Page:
• Brett, most passengers will go for less expensive fares, no doubt about it. However, the flying public – sensibly – draws a line in the sand when “options” or “cost saving ideas” verge on the rediculous. Like RYAN AIR wanting to eliminate some restrooms, or create pay toilets on flights. I’m afraid this hairbrain idea was really a publicity stunt to gain name recognition. Personally, I would never even consider riding a bicycle seat on a flight of ANY duration. One very hard landing and most male passengers would be in agony trying to walk off the aircraft!

  11. joe says:

    That thing might be OK for a very short haul flight, but imagine getting stuck on the tarmac in one of those. Even at the max of 3 hours, being in that seat for that long would be torture.

  12. Clip says:

    Ok, let’s see they are uncomfortable, cramped and potentially unsafe … sounds to me as if congress came up with the idea. A strap hanging above each seat would add to the ambience…gives a whole new meaning to the phrase “cheap seats.”

  13. giles says:

    OK, you will require one or possibly two more flight attendants, plus jumpseats for them. Recertify the aircraft. Evac demo would have to be redone. Exit rows would probably have to be exempt, so you could charge a lot more for those. No room for carry on beneath the seat in front of you. And pretty much guarantee no room in the overheads by the time you board. Weight and balance would definitely be a major issue; stick 60 to 80 more 200 pounders on board an A321 and the numbers are a problem.
    And, oh yeah, bruised knees, sore backs, spilled drinks, fist fights and the continued downward slide of what used to be a magnificent industry.

    • David M says:

      What overheads? Passengers in these things will effectively be standing. Ever try standing up at your seat in a 737 or A320? Sure, if you’re Verne Troyer, you can. But not if you’re Mary Kirby. Since passengers will be basically standing in these things, they’ll have to remove the overhead bins so that people have enough legroom.

  14. I think a plane load of college kids who hit the airport bar before boarding their flight to Lauderdale for spring break would not have a problem with them, everyone else would.

    Can’t see anyone wanting to be in one of those for even a really short flight. If my elderly mother sat in that she would think she was falling forward and be scared.

    But if say the last 5 rows of the plane were fitted with those seats and they sold special low fares that you could only sit in those seats you may find people to do it at least once. But if the airline over sold the flight (they never do that right!) and I was told I had to sit in one of those seats, I would not be on that flight.

    Cranky did they make people who were wearing underwear that day sign a release before you could sit in the seat? You wouldn’t sue if your undies got stuck somewhere and had to be removed by a trained medical professional…LOL

  15. Mark Brown says:

    Directly related to the weight issue is the increased fuel usage and the corresponding reduction in range. Larger planes would either be required to have a mid-transcon fuel stop (as US 321s now have to do westbound with the additional Y they added) or just be placed on shorter routes.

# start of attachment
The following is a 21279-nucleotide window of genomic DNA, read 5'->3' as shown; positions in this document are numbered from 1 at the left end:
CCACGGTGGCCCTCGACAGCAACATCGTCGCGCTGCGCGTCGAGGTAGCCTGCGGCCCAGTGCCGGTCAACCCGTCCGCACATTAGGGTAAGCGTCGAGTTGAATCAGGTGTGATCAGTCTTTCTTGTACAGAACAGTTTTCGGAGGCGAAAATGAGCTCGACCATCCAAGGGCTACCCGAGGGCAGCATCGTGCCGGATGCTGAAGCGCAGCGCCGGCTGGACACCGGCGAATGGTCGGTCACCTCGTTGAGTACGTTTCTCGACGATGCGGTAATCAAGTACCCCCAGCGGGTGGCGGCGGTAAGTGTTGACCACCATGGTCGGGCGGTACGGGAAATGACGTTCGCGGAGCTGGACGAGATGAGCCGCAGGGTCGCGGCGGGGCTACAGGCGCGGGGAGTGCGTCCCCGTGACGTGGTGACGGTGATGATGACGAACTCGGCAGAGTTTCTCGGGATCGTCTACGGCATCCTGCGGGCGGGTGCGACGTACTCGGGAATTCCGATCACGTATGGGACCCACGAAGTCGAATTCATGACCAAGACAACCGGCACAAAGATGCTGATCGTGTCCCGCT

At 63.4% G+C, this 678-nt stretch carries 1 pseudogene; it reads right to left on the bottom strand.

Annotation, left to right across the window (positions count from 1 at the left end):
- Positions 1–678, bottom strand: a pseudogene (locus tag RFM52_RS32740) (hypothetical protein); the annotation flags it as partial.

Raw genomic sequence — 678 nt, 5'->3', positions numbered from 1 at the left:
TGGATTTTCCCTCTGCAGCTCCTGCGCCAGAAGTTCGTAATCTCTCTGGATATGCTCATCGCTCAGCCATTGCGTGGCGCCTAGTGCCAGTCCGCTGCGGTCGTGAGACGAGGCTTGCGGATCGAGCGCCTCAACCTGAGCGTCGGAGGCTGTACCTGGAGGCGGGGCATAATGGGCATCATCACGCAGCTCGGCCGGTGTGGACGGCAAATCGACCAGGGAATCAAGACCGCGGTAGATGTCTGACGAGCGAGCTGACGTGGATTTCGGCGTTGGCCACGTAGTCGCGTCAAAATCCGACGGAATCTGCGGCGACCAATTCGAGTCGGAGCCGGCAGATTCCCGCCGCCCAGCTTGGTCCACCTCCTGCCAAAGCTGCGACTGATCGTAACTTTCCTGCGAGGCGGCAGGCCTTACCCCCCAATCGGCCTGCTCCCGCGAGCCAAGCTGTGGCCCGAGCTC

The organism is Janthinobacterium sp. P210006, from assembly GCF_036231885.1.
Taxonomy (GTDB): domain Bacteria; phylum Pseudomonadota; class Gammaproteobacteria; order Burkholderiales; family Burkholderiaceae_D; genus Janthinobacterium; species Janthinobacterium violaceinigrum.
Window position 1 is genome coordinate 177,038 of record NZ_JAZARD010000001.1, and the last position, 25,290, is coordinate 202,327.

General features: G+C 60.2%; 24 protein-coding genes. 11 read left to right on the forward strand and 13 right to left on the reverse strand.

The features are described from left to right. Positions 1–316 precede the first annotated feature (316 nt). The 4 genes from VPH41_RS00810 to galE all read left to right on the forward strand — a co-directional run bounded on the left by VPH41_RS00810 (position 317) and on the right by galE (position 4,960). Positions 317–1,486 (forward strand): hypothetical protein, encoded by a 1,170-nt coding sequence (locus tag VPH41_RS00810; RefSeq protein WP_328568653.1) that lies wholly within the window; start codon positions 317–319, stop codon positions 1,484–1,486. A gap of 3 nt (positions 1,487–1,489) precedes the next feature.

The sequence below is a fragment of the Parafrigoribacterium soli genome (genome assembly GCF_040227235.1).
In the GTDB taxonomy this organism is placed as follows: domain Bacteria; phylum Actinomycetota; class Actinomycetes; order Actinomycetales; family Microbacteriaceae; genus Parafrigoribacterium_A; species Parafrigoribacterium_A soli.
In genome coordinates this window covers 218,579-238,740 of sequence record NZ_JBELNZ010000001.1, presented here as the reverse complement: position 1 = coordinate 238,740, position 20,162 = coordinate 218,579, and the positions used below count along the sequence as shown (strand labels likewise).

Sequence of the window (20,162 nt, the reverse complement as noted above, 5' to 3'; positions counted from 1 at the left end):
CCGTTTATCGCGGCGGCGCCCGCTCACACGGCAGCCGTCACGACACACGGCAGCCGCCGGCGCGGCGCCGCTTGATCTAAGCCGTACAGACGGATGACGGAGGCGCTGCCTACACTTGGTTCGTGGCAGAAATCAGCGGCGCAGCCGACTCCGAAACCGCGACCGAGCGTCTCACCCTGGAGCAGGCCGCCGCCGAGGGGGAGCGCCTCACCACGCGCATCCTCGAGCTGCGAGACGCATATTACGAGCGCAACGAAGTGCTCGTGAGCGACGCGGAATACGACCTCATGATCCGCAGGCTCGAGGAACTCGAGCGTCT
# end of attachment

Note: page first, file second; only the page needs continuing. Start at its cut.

16. I saw the seatmap in this post and I thought, ah, glad to see one of our SeatGuru seat maps in one of Brett’s posts. Then I realized that Spirit “borrowed” the graphics from SeatGuru to create their seatmaps. I’d say they owe me a flight for that, but there’s no way I’m getting near their 28″ pitch (or future saddle seats).

  17. bellsmyre says:

    “Cheap fares”! They’d need to pay me to sit in that damned thing.

  18. For RyanAir specifically, I wonder how an IFE would be wedged into this. Looks like they’d have to be putting the usual underwear pieces somewhere else. Given That the IFE is one of the ways RyanAir makes their business profitable, it’s important.

  19. What is interesting about the decreasing seat pitch and space in general, combined with dropping fares, is that people want one without the other. It’s funny to see people wanting deeply discounted fares, but not really willing to sacrifice anything for it.
    Daniel

  20. SirWired says:

    Are my eyes deceiving me, or is that bent and welded bicycle tubing that forms the seat base? I do not see how that could EVER be strong enough to meet g-force requirements and only weigh 5kg.

  21. David says:

    I fly Ryanair frequently as a leisure passenger out of my own choice – mainly because they are cheap. I’m not at all sure that I like the idea of this seat. However, I have to give kudos to Aviointeriors – by doing a mock-up of the seat, it’ll get other people thinking. Maybe it’ll just disappear into obscurity, but maybe someone will come up with an improved version that satisfies some of the concerns that others have to allow it to go into common use. Innovation rarely succeeds at the 1st attempt without a bit of tweaking

  22. Stardust says:

    These “new seats” are a guaranteed misery seat for anyone dumb enough to think they can remain seated in them for more than an hour….when was the last time any of you went horsebackriding (or mountain biking)…and how did you feel when you stepped down off that “horse”..this isn’t one bit different ….guaranteed we’d all be bow legged and searching for a way to remove the wedgie by the time the flight ended…….

  23. Rob Bohn says:

    One problem – women in skirts.

  24. I don’t feel the seats are comfortable. They are very small. Tall and fat people cannot accommodate their selves. Imagine how they can get out, if they want to use the rest room. Cranky Fliers have to rethink about this.

  25. I am sorry to have mentioned as “Cranky Fliers” instead of “Spirit Airlines”